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And the winner is… YOU!

Preparing public relations awards entries can be daunting. I remember feeling lost drafting my first two-page summary in 2015. But that year, my public affairs campaign went on to win multiple awards at the local and state levels. After that, I became a judge for local and state awards, as well as the PRSA Bronze Anvils. When I sat down to think about what advice I could give to those of you thinking of entering the PRSA Tampa Bay PRestige Awards, I thought of these five tips:

  • Know RPIE

If you studied public relations in college or have achieved your Accreditation in Public Relations (APR), you are well versed in RPIE, which stands for Research, Planning, Implementation and Evaluating. Almost every PR awards program is based on RPIE. Let’s face it; we don’t always have time to sit down and draft a detailed plan for every campaign or tactic we work on. It is why I would suggest taking a look at the APR study guide for a littler refresher in this area. It will give perspective on exactly what the judges are looking for when they score your entry.

  • Research is important

Don’t forget about research. This is often skipped or barely addressed in the situational analysis portion of entries. However, it is very important. Judges need to know how you determined your audiences, what background information did you collect to develop your key messages, how did you test to see if those key messages worked, etc. While you don’t know have to go into detail (we do only have two pages to outline our entire entry, it is important to show you know how to do the appropriate research for your campaign. A good place to look to review research methodologies is page 30 of the APR study guide.  

  • Make your objectives SMART

One of the biggest pitfalls an entrant can make is not having SMART objectives. SMART stands for specific, measurable, attainable, relevant and time bound. Avoid objectives like “raise awareness of an issue” or “increase followers to our social media channels.” Instead drill down to specifics, an example is “increase our Facebook followers by 20% by the end of December 2018.” Having SMART objectives will give you a way to measure if you are successful. Another tip is to number each of your objectives in your two-page summary. I will explain why that is helpful in the next section.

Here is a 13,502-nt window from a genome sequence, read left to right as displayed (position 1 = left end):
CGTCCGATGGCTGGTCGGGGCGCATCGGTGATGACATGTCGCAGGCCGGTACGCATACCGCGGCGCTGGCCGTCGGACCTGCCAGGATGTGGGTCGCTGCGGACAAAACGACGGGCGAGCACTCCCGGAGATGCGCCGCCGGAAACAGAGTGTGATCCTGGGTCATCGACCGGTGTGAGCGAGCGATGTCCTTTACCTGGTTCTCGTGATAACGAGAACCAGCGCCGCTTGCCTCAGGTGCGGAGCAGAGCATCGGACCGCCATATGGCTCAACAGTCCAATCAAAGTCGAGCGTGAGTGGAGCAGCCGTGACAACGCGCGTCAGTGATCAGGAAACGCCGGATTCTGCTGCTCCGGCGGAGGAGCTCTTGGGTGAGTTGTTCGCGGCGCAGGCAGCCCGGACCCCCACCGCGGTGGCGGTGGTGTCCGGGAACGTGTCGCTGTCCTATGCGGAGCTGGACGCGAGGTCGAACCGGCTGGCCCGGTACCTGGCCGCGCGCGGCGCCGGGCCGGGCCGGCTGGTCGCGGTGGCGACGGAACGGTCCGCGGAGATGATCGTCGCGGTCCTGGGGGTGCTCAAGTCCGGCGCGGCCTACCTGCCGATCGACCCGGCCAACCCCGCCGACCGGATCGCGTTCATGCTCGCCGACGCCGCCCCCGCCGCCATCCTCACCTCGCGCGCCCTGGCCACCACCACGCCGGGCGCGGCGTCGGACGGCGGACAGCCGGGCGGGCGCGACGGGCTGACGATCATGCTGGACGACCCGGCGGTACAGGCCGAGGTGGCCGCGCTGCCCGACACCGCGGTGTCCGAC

• Evaluate your objectives

Now that you have SMART objectives, you have a measurable way to let the judges know you met those goals and the campaign was a success. Remember how I suggested numbering your objectives? I suggest you do the same for your results in the evaluation section. Not only is this a great way to make sure you don’t miss something; it also allows the judges to easily go back and read the objective that correlates with each outcome.

  • Support should serve as a spotlight

Supporting material is important, but don’t use it as a dumping ground to show every image, brochure and item related to your campaign. Your supporting material should spotlight how you successfully achieved your objectives. If you talk about engagement on social media, show the posts and analytics to support that. Also, if you are entering in a tactics category, make sure your supporting material includes the appropriate supporting materials. For example, if you enter the calendar category, be sure you share the calendar with the judges.

I hope this advice helps you if you are considering entering this year’s PRestige Awards program. Often PR is often seen as a cost center by many companies, and though we know we provide important services integral to the success of our company or clients, sometimes it is helpful to have a reminder of a job well done. Good luck! Early entry deadline is June 29.

Author: Kim Polacek

Winner of the 2017 PRestige Awards Best of Show - Special Events: Two or More Days 
Moffitt Cancer Center’s “Moffitt 30th Anniversary”
Moffitt Cancer Center, Kim Polacek, APR, CPRC, Ann Baker and Jeremy Peplow

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